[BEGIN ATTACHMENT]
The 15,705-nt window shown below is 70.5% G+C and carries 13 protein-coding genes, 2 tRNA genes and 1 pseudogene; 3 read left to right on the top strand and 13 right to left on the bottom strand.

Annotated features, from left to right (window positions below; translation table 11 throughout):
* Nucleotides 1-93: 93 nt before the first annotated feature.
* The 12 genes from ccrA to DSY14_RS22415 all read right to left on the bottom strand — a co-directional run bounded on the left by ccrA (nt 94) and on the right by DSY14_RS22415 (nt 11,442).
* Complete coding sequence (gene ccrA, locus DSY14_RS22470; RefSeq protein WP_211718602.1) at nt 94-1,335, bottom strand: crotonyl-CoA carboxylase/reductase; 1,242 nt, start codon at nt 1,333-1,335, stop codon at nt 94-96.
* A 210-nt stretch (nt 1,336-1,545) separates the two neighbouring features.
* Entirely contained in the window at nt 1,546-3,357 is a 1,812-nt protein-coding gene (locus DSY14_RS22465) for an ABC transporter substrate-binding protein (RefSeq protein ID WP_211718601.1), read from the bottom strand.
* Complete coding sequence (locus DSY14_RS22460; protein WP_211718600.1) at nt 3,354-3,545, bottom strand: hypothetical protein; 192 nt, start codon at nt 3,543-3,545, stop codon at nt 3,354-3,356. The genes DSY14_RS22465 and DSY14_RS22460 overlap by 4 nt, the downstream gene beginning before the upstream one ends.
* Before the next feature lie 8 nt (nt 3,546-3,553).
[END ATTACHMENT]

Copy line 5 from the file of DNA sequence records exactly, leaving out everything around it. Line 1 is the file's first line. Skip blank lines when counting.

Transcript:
* Complete coding sequence (gene ccrA, locus DSY14_RS22470; RefSeq protein WP_211718602.1) at nt 94-1,335, bottom strand: crotonyl-CoA carboxylase/reductase; 1,242 nt, start codon at nt 1,333-1,335, stop codon at nt 94-96.